It’s Out of My Hands

I can’t control my children’s behavior.

I’ve been getting nudged toward this conclusion from several directions this week.  So I’ll give in.  I admit it.  I can’t control my children’s behavior.  I can’t force them to do anything, not without violating my ethics and their persons.

There are certain things I’m not willing to do.  If I did them, it would almost certainly change behaviors, but they would also have unwanted side effects.  Spankings, placing them in the government schools, taking away everything they own, rigidly scheduling their day, watching everything they do, all of these would have an effect, but they all come with issues I don’t want to deal with.  Ultimately, my children are independent human beings.  I can’t control what they do, and the older they get the less control I have over their environment.

There are obligations I have toward my children.  I am obliged to make sure they have shelter, food, and clothing.  I am obliged to make sure they learn how to get along with others, how to care for themselves, how to learn new things when they need or want to.  Legally, I am obliged to make sure they learn the basics of a high-school education before they leave my house.  All of this I can do without controlling their behavior.  I buy clothes, I cook food and present it to them, I provide boundaries and supervision as needed.

There are things I would like to give my children.  I would like to give them the gift of never having to live with roaches simply because they don’t understand cleaning.  I would like to give them the gift of a wide base of knowledge to take with them when they leave home, a basic understanding of all the subjects so that they can be prepared to investigate and learn and understand new ideas.  I would like to give them comfort with and knowledge of their own bodies, so they can always be in charge of their health.  I would like to give them the gift of financial aptitude, so that they will understand the dangers of credit and debt and never fall for them out of naivete.  All of this amounts to wanting to force them to learn a lot of life lessons now, earlier than I did, while they are still at home and I can still pick them up when they fall.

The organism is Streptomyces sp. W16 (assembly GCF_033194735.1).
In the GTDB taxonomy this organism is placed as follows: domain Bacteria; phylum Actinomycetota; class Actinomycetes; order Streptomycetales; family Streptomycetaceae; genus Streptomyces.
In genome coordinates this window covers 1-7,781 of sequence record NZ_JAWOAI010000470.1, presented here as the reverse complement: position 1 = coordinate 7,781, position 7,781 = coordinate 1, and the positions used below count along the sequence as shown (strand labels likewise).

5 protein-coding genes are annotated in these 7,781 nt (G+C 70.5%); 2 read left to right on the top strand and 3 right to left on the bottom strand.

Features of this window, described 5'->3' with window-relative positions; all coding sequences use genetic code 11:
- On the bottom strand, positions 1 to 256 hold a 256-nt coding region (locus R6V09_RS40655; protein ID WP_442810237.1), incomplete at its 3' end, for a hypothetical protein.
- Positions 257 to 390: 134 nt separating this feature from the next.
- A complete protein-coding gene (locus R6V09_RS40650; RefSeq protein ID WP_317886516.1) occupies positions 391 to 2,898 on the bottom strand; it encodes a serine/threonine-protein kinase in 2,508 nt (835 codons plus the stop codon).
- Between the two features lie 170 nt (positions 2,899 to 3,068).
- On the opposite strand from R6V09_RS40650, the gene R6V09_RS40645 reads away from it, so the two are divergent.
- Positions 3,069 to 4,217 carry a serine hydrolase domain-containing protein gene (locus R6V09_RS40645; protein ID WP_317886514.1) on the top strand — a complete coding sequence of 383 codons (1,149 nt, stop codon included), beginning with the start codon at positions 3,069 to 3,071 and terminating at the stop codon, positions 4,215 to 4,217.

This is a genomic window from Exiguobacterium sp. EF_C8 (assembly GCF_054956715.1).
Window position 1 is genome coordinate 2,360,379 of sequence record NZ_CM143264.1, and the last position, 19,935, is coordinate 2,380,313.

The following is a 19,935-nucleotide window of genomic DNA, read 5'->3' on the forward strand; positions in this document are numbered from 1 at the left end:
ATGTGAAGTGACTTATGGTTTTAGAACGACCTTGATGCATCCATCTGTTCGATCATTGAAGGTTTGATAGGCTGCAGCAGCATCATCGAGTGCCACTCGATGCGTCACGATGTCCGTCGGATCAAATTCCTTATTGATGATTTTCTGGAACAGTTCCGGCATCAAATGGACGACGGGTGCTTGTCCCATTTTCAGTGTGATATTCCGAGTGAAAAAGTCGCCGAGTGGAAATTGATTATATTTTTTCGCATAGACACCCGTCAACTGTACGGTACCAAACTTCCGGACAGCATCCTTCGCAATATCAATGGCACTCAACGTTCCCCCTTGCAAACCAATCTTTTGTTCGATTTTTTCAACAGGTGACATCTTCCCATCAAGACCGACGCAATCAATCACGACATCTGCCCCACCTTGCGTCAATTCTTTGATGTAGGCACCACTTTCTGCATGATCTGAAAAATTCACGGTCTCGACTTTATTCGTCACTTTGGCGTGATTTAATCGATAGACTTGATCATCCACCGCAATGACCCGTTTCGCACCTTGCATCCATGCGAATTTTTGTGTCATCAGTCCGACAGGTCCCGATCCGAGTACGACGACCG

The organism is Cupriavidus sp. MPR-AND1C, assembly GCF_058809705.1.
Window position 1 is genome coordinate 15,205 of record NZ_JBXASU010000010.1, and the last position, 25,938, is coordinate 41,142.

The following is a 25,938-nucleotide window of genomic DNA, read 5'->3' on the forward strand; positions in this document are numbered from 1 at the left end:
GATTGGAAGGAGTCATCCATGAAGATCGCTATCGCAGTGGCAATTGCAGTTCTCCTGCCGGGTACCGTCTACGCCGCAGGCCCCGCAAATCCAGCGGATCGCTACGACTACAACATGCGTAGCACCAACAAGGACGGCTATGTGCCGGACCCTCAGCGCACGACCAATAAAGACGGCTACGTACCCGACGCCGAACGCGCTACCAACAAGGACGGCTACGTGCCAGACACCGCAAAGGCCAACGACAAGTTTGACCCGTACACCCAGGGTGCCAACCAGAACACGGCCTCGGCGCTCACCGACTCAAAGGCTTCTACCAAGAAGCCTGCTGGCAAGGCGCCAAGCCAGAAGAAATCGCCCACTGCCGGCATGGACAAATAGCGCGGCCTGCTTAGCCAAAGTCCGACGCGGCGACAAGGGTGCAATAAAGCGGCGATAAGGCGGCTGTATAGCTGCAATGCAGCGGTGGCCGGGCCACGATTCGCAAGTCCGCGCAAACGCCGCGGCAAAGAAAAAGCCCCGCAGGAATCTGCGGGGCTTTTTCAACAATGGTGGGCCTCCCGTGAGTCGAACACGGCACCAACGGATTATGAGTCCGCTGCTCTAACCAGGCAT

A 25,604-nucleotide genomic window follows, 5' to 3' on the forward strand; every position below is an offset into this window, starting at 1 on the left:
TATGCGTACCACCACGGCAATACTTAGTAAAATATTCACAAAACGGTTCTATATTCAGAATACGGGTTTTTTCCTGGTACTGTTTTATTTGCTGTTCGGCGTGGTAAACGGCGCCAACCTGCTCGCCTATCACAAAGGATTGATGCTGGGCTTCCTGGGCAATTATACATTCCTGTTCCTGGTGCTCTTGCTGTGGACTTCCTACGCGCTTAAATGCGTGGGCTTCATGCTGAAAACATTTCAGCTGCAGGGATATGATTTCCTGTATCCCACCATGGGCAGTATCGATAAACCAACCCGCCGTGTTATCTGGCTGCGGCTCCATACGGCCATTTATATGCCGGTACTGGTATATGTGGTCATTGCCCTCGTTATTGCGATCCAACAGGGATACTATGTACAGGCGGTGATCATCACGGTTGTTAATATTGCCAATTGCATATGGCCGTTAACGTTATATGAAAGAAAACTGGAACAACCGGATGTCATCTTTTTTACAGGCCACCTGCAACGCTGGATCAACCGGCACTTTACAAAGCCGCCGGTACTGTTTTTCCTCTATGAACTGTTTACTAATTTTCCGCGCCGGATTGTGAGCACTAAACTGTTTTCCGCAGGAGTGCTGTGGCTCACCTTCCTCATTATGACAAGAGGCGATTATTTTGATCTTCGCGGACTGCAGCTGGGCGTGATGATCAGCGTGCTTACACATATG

This is what I can’t do.  I can provide them with the materials.  I can’t force them to pull the information into their heads and integrate it.  I can provide them with incentives to do chores and schoolwork, but I can’t flip a switch and force them to go through the motions.

With Kender, I have learned that I can’t guide him through activities.  I have to wait and watch, and look for indications that he might be interested in or ready for something, and then I have to place it in front of him right then and let him go.  In other words, I can control his environment, but I can’t control him.

When it comes right down to it, that’s all I can do for any of my kids.  By accepting this, I remove myself from yelling and fussing.  I remove myself from always seeing the things they don’t or won’t do.  Instead, I invited myself to see things from their view, to find the things they want to do and facilitate them, to find out what really motivates them and make use of it.  I can stop fighting to mold them into creatures that respond the way I expected, and I can start learning how and why they do respond.

It’s the difference between using spurs and a whip, and being the horse whisperer.  I think I want to go for the latter.  It may mean I can’t give them all the gifts I want, but I will be able to give them what they need, and we’ll all be happier in the meantime.

Published by solinox

I am a Wiccan priestess, a libertarian mother of triplets plus three, a wife and homeschooling mom to blind and autistic children, a fiber artist, and a Jane of All Trades, always learning and seeking to help.

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